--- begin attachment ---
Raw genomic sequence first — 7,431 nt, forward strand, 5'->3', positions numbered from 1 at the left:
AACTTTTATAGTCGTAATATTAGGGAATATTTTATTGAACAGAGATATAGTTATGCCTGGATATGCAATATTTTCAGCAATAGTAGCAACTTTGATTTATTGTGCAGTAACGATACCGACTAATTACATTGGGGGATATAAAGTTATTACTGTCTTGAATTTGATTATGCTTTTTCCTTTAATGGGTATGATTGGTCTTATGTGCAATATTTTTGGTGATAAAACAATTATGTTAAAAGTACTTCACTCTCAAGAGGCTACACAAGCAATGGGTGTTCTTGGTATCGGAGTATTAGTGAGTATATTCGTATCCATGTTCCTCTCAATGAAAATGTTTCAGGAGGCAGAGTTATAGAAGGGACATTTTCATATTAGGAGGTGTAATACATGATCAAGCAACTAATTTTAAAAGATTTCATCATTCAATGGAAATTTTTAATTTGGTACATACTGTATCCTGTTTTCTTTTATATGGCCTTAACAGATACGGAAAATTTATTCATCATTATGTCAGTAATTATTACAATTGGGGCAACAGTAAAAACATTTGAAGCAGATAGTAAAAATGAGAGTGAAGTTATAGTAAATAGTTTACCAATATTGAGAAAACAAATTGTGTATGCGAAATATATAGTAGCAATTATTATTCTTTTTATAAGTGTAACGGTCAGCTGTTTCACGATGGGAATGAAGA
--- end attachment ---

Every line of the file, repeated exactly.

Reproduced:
Raw genomic sequence first — 7,431 nt, forward strand, 5'->3', positions numbered from 1 at the left:
AACTTTTATAGTCGTAATATTAGGGAATATTTTATTGAACAGAGATATAGTTATGCCTGGATATGCAATATTTTCAGCAATAGTAGCAACTTTGATTTATTGTGCAGTAACGATACCGACTAATTACATTGGGGGATATAAAGTTATTACTGTCTTGAATTTGATTATGCTTTTTCCTTTAATGGGTATGATTGGTCTTATGTGCAATATTTTTGGTGATAAAACAATTATGTTAAAAGTACTTCACTCTCAAGAGGCTACACAAGCAATGGGTGTTCTTGGTATCGGAGTATTAGTGAGTATATTCGTATCCATGTTCCTCTCAATGAAAATGTTTCAGGAGGCAGAGTTATAGAAGGGACATTTTCATATTAGGAGGTGTAATACATGATCAAGCAACTAATTTTAAAAGATTTCATCATTCAATGGAAATTTTTAATTTGGTACATACTGTATCCTGTTTTCTTTTATATGGCCTTAACAGATACGGAAAATTTATTCATCATTATGTCAGTAATTATTACAATTGGGGCAACAGTAAAAACATTTGAAGCAGATAGTAAAAATGAGAGTGAAGTTATAGTAAATAGTTTACCAATATTGAGAAAACAAATTGTGTATGCGAAATATATAGTAGCAATTATTATTCTTTTTATAAGTGTAACGGTCAGCTGTTTCACGATGGGAATGAAGA